Iranian Protesters Lack Muscle

Iran's ruling ayatollahs have little to fear from the student protests that are raising the hopes of regime-change proponents in the Bush administration.

Without a coherent message and a national organization, it is doubtful that a disgruntled, youthful majority can pose a credible challenge to the Islamic regime at this time.

These are the last days of the month of Khordad in Iran. Elite students at Tehran University stage their traditional anti-government demonstrations before the dead of summer sets in. Final exams that drive students to cram all night studying by rote are coming to an end.

Tehran, an urban nightmare without the infrastructure to accommodate decently even a tenth of its population, can only look forward to a long season of unbearable heat and choking pollution.

Restive young people loiter along bustling sidewalks with little hope that their punishing education would mean a secure future. There is little hope as well that the current explosion of youthful protest would be able to change this condition.

It was in the same month 40 years ago that the Shah's regime brutally quelled street demonstrations, later executing a number of protest leaders and sending into exile a little-known cleric named Ayatollah Khomeini.

For the next decade and half, Islamic activists worked across the country in urban neighborhoods and villages, creating a support system through local mosques without which an Islamic revolution would never have come to pass.

Today's opposition has the media savvy to make its presence known worldwide with a few nights of demonstrations. But it clearly lacks the patience and political know-how to back its protests with an effective, nationwide organization.

The Islamic government, since its inception, has consistently strengthened its roots in a power-base of urban and rural poor, using well-funded foundations to secure political loyalty with gifts of food, clothing, medicine and educational material. The Shah's dictatorship never had the ubiquitous role that the Islamic regime plays in the daily lives of ordinary Iranians.

Equally strong is the Islamic regime's hold on the armed forces. Confident of its base of support, the government has even arrested several members of Ansar Hizbullah, the highly organized vigilantes who have attacked protesting students and damaged a dormitory.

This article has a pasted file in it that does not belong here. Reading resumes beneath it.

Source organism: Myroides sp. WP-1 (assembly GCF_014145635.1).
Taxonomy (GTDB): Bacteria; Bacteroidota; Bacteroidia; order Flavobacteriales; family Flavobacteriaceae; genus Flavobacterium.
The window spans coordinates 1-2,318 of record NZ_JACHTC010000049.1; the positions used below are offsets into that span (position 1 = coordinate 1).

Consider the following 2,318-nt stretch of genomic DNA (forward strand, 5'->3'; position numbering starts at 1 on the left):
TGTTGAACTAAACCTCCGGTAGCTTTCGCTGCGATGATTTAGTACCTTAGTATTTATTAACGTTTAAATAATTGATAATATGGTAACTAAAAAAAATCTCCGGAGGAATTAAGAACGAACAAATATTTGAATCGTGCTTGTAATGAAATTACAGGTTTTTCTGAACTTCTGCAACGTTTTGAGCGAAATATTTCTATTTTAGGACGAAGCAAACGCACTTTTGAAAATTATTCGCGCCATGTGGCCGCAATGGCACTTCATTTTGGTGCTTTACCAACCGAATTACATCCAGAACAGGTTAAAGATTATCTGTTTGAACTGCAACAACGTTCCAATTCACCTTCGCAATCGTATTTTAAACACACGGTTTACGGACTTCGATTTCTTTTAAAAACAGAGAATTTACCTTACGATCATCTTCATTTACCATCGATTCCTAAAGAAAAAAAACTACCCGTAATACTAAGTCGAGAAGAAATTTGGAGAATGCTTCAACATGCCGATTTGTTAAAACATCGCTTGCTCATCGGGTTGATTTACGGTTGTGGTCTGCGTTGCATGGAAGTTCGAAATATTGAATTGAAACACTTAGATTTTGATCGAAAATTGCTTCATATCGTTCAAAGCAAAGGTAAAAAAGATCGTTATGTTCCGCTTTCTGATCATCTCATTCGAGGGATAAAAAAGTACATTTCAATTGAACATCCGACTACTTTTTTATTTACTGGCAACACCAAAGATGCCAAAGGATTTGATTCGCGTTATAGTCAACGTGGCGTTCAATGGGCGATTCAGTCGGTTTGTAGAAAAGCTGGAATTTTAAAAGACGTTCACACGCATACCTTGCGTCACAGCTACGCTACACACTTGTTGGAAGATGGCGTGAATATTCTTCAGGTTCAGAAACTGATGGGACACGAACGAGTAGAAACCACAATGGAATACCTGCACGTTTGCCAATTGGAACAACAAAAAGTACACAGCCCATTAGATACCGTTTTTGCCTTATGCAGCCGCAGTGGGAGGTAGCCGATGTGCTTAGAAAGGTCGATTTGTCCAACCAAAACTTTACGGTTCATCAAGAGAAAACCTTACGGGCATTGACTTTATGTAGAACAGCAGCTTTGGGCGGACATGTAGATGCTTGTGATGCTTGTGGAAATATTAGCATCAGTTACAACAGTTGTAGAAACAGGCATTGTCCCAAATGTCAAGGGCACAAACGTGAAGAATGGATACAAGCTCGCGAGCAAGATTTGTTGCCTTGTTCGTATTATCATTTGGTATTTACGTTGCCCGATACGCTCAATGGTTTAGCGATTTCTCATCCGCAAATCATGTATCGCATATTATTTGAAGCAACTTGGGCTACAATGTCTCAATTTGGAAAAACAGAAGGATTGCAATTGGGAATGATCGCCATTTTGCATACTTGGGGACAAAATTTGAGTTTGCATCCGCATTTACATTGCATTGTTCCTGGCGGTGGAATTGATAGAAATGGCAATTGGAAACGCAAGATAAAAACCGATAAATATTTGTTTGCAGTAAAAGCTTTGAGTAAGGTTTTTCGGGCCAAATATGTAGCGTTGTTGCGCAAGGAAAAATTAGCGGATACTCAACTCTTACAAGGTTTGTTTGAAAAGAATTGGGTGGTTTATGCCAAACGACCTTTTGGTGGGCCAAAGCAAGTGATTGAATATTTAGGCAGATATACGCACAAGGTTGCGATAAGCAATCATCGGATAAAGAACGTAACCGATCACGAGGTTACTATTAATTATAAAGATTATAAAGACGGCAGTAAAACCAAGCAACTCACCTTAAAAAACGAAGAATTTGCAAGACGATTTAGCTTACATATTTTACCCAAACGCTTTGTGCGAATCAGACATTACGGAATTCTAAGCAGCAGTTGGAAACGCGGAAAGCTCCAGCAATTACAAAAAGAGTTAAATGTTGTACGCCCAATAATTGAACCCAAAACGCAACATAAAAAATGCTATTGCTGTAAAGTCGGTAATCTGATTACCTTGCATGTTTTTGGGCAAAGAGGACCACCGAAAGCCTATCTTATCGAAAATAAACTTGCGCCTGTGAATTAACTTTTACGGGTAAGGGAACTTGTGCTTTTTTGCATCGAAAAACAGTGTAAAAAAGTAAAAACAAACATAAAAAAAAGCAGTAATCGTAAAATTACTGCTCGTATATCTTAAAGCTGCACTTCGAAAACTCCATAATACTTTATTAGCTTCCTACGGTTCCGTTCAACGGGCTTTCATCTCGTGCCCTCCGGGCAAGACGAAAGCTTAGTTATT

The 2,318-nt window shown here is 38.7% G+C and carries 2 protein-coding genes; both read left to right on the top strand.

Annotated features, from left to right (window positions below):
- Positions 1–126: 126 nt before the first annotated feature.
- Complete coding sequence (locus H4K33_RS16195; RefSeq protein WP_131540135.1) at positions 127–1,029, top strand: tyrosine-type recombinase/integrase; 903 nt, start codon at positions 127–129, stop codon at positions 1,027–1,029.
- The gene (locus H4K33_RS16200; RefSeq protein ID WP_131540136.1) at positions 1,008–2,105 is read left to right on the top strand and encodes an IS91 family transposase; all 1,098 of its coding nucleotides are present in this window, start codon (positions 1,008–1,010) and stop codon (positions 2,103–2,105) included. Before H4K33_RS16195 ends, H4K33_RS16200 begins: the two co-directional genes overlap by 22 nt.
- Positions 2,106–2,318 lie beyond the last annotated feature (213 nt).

While the riot police are very visible, they have mostly avoided violent clashes with demonstrators. The regime has learned a valuable lesson from the Shah's mistake of ordering his troops to answer stone-throwers with live rounds. One dead body on the street in Tehran, Isfahan or Shiraz, where recent protests have taken place, could lead to a drastic shift in public opinion.

The United States' vocal support of the protests also gives clerics additional credibility as they warn young Iranians not to be "fooled and misled by American plots."

"America, realizing that they cannot defeat us in war," said Supreme Leader Ayatollah Khamanei, "now publicly supports anarchy from within Iran."

Speaker of the Parliament Mehdi Karoubi, countering Bush administration charges that pro-democracy activists are being silenced said, "We have democracy in Iran. The national elections are symbols of democracy in the country. You will see once again massive turnouts in the upcoming parliamentary elections. The Iranian people don't like American-style democracy. They have proved this in practice."

America can best show its commitment to democracy in Iran, and the Persian Gulf region as a whole, not by trying to force another regime change. It would do better with policies that indirectly help a still-strong reformist movement in the country.

More diplomatic and cultural exchanges, as well as the lifting of crippling economic sanctions, could boost the reformists, as a more open and prosperous Iran would make Iranians even less inclined toward fundamentalism than they already are today.

Most crucially, if greater power sharing between reformists and conservative clerics evolves, the traditionally skeptical Iranians would start gaining confidence in their own civil institutions. The process could serve as desperately needed model for the entire region.

Saba writes widely on Middle Eastern and American social, political and cultural issues.

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